Our bank has an ad-hoc overdraft program where on a daily basis all NSF items are set to return unless the store manager changes the code to pay the item. The decision to pay or return is entirely up to the store manager, although a customer may request the item to be paid and our bank does have guidelines set on what to consider when making the decision.
Currently, our NSF and OD fees are the same. The bank is considering increasing the OD fee by $5 but leaving the NSF fee the same. The justification is that by paying the item for the customer, the customer is avoiding a fee that may be charged by the payee and the embarassment of a returned check.
Because the decision making is entirely up to the store manager and not the customer, would this possibly be considered a UDAAP issue by the customer or regulators? The fee would clearly be disclosed to the customer and a 30 day notice provided prior to implementing the fee. Our disclosure booklet states that “any decision to pay an overdraft is solely at our discretion and if we chose to pay one or more overdrafts we are not obligated to pay any future overdrafts”.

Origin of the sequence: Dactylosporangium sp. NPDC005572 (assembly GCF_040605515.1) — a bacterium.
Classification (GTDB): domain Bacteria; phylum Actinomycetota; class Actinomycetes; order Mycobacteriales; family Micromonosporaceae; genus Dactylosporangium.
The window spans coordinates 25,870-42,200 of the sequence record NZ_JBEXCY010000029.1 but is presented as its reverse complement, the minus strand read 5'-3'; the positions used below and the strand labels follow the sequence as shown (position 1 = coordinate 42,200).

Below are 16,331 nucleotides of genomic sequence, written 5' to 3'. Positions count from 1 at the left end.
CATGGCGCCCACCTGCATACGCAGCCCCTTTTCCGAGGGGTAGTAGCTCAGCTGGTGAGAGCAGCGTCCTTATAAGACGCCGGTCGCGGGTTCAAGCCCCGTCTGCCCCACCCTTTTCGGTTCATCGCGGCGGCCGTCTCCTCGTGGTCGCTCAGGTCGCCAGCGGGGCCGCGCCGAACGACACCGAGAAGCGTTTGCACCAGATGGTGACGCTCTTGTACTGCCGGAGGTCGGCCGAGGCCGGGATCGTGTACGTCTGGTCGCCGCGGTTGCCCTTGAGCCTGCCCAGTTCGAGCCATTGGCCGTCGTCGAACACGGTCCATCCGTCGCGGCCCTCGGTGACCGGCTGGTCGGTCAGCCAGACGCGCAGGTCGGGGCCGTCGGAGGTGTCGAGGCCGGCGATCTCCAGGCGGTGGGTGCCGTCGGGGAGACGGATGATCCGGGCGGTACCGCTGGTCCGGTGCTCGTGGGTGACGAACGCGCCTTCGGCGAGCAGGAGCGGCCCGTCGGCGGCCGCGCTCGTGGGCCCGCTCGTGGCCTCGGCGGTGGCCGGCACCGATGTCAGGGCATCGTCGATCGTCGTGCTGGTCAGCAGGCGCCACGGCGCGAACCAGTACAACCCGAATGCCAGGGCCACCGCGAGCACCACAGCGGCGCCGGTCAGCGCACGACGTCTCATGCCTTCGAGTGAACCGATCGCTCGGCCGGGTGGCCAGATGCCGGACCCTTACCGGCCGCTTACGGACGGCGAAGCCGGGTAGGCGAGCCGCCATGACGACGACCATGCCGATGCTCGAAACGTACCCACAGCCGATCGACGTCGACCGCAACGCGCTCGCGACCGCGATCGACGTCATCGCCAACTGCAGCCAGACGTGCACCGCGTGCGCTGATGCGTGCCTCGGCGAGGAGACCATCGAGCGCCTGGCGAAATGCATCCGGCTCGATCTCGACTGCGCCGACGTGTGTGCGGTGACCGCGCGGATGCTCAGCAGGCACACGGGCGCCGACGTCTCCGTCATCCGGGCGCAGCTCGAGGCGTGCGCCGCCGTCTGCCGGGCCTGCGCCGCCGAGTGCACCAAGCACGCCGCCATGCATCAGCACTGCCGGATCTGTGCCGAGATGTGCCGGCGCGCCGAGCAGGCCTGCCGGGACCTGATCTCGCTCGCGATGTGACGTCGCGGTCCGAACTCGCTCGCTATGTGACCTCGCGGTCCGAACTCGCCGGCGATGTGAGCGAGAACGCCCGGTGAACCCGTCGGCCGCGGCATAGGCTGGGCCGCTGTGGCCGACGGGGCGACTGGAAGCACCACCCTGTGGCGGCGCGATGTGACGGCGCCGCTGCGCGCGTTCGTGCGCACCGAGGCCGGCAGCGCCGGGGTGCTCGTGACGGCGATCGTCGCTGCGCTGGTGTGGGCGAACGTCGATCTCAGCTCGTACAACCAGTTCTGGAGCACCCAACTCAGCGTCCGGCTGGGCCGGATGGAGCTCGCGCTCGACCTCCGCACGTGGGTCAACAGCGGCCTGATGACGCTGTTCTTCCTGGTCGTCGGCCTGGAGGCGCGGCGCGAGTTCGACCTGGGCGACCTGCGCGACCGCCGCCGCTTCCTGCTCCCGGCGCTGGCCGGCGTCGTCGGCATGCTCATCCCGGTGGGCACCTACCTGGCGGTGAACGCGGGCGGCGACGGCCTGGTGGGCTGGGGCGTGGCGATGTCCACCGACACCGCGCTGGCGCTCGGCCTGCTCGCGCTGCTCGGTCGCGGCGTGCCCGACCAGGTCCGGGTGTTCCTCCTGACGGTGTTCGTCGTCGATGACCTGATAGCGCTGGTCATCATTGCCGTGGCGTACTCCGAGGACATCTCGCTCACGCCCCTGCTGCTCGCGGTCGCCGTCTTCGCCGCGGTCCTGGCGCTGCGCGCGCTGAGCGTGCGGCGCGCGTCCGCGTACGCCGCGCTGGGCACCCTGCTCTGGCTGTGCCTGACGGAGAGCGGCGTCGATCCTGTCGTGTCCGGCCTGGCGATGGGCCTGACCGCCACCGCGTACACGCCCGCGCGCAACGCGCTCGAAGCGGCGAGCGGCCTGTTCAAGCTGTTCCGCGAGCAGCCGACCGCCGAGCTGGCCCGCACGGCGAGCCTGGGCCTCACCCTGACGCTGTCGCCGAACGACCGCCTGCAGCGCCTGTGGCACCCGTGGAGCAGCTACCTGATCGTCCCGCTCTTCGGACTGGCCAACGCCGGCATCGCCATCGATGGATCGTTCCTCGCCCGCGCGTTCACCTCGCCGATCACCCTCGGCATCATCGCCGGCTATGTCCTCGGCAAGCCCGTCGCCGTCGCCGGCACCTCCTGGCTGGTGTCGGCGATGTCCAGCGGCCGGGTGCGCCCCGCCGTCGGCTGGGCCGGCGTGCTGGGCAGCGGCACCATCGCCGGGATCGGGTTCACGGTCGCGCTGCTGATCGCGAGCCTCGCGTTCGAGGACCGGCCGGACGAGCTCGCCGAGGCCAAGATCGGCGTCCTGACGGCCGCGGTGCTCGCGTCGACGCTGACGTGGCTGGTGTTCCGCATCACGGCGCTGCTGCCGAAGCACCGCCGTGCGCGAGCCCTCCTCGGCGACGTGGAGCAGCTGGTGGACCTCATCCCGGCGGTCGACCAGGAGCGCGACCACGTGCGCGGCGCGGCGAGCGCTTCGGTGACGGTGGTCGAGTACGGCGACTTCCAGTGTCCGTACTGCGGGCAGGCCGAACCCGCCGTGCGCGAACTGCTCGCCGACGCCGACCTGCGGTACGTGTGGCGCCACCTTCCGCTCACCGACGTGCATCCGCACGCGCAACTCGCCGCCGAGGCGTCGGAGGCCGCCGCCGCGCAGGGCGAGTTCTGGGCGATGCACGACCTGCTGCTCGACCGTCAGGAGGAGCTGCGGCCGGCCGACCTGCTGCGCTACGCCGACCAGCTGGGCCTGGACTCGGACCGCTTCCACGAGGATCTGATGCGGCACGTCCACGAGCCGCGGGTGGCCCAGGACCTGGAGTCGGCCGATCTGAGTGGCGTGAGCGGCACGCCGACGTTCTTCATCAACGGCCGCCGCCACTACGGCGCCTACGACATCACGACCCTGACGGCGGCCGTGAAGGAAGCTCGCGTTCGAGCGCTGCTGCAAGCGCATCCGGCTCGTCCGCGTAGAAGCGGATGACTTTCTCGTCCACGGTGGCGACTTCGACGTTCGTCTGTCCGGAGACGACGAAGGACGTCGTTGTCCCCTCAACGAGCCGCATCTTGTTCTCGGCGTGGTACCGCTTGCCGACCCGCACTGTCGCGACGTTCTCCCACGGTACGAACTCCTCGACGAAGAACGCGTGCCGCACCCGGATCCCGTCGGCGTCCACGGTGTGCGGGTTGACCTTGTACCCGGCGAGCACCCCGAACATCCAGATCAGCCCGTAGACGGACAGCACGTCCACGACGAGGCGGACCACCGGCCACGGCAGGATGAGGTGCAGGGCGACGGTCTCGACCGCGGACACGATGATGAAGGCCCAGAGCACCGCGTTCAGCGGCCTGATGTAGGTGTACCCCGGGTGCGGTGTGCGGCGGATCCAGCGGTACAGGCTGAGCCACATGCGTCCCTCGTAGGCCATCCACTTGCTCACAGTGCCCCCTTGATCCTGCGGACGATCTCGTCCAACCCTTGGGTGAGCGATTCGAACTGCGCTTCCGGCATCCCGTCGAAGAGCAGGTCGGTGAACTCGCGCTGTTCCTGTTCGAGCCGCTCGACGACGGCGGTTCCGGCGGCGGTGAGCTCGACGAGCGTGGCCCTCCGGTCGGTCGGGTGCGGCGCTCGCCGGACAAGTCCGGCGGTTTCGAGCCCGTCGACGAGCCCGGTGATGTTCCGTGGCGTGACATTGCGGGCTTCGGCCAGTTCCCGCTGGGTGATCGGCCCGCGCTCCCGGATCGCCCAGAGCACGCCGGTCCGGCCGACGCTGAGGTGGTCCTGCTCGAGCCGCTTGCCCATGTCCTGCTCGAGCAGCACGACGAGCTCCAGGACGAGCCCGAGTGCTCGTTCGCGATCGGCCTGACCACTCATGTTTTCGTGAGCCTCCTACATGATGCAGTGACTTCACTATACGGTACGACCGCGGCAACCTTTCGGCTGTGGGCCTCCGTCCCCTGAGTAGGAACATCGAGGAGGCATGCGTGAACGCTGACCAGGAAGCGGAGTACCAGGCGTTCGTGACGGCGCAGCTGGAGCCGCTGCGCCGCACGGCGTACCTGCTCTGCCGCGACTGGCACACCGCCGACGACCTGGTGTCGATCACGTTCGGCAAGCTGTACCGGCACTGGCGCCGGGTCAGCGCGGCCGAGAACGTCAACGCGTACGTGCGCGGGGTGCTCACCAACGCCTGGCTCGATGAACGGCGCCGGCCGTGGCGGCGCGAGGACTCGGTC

Does it make a difference that if a customer makes a deposit to cover the negative balance the next day, the items will be paid and the higher fee charged? Or at the manager’s discretion, items can be paid with a negative balance up to a signing authority limit?
I believe most banks charge the same fee for NSFs and overdrafts. With that being said, IMO, if you had an automated program that customer could opt in/out of I wouldn’t see as much concern as I do with the ad hoc program since the customer would be agreeing to/authorizing the payment of overdrafts and the assessment of a higher fee. And even though you will be disclosing the change in fee, this type of program may encourage managers to approve overdrafts to increase fee income when perhaps customers may not quite meet your guidelines, which could be a UDAAP problem.